Author Archives Josh Rizzo

15
Aug
2014

Coming right after the suicide of Robin Williams, new comments on depression and suicide have surfaced from Gene Simmons in an article by Rolling Stone. Nikki Sixx responded to the comments by completely disagreeing with Simmons…and we back him up in this case. There are options for people suffering from depression and pushing someone to do something that will end their life is not how we should be supporting those in need:

Gene Simmons’ Depression and Suicide Comments Anger Nikki Sixx

In an interview with Songfacts.com, Simmons essentially dismissed depression as a mental disorder. “For a putz 20-year-old kid to say, ‘I’m depressed. I live in Seattle.’ Fuck you, then kill yourself. I never understand, because I always call them on their bluff. I’m the guy who says ‘Jump’ when there’s a guy on top of a building who says, ‘That’s it, I can’t take it anymore. I’m going to jump.’ Are you kidding? Why are you announcing it? Shut the fuck up, have some dignity and jump! You’ve got the crowd,” Simmons said.

Mötley Crüe bassist Nikki Sixx chastised Simmons on his Sixx Sense radio show. “It’s pretty moronic because [Simmons] thinks everybody listens to him, that he is the God of Thunder. He will tell you he is the greatest man on earth, and to be honest with you, I like Gene. But in this situation, I don’t like Gene. I don’t like Gene’s words,” Sixx said. “There is a 20-year-old kid out there who is a Kiss fan and reads this and goes, ‘You know what? He’s right. I should just kill myself.'”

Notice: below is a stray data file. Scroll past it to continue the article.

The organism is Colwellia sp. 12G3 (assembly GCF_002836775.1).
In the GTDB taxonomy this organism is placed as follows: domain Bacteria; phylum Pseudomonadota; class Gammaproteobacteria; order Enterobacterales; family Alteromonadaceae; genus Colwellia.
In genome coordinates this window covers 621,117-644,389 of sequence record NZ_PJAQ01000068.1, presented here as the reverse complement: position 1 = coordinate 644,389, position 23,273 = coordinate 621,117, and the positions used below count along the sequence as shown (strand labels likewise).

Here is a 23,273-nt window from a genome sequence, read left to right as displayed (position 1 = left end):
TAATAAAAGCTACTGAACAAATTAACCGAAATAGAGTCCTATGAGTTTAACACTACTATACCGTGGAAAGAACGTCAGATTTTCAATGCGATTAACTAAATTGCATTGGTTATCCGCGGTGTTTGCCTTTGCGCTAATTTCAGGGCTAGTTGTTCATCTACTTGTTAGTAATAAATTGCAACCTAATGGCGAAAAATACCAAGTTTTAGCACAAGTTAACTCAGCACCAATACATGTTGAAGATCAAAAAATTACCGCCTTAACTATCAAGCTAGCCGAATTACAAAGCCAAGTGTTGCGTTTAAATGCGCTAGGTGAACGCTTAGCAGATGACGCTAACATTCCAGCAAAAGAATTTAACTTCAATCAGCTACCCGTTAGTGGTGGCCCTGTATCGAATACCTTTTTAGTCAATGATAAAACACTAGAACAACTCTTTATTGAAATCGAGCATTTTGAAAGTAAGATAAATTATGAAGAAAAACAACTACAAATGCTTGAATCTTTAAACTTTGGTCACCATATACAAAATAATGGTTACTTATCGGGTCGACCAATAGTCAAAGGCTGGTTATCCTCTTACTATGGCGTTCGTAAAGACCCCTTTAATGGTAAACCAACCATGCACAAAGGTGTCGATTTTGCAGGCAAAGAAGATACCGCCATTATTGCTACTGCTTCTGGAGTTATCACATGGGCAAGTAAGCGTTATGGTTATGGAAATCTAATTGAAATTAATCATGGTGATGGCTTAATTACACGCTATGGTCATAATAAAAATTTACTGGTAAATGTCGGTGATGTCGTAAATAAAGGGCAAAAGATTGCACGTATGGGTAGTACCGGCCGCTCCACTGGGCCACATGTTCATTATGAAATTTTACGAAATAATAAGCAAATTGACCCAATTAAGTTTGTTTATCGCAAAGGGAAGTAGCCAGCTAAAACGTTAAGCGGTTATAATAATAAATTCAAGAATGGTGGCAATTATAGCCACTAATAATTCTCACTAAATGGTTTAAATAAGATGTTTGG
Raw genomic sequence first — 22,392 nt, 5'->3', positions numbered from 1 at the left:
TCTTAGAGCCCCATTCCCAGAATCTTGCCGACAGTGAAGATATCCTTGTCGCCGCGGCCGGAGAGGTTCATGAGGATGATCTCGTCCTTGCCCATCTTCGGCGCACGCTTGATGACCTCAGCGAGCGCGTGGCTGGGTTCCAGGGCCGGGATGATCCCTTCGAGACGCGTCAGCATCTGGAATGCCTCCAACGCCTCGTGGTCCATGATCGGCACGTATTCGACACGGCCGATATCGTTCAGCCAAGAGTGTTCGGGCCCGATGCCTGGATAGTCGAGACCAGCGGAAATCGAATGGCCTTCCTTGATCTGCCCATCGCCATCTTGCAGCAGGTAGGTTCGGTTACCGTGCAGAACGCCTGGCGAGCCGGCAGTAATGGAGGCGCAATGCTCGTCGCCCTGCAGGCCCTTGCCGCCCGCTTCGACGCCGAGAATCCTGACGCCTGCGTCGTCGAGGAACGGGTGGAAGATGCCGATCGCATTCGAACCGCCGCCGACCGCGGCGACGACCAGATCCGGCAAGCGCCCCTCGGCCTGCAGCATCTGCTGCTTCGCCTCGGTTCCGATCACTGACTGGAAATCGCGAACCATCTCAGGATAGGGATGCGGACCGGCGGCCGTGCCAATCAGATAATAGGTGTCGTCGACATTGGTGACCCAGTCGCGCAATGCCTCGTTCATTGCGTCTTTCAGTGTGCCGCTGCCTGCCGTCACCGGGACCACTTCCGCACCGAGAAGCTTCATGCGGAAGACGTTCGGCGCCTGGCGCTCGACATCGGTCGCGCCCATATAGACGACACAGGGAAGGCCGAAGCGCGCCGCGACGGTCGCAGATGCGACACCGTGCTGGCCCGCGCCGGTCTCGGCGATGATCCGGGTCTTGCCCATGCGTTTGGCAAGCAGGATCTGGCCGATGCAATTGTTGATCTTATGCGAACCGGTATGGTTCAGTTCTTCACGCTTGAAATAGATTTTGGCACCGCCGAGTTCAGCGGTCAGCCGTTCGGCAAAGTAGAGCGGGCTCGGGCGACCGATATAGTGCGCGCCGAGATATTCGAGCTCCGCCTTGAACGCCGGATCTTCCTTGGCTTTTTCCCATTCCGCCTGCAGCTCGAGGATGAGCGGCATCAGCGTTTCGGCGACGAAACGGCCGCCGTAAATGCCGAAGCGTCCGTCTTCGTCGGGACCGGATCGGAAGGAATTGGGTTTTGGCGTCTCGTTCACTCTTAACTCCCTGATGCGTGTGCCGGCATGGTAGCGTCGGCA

Read more: http://www.rollingstone.com/music/news/gene-simmons-depression-comments-anger-nikki-sixx-20140814#ixzz3AU1YdheF
 

 

26
May
2014
Josh Rizzo in Iraq in 2005

Josh Rizzo in Iraq in 2005

Memorial Day is a weird time of year for me. I have torrents of mixed emotions about West Point, the military, and combat. The one thing I do not have mixed emotions about is my love for all of the warriors who refused to go gentle into that good night. That love extends to the remarkably strong families and friends of those who stood tall in the face of horror.

I can’t explain how proud I am to have served with so many men and women better than myself. I’ll always have mixed emotions about leaving the military and hanging up my weapons. However, I’m humbled to be involved with www.huddl.org providing a safe place for our veterans and their families in dealing with the effects of trauma.

With a heavy heart, on behalf of the huddl community, I’d like to say thank you to all of our veterans. You are always in my heart and you will always be family.

Josh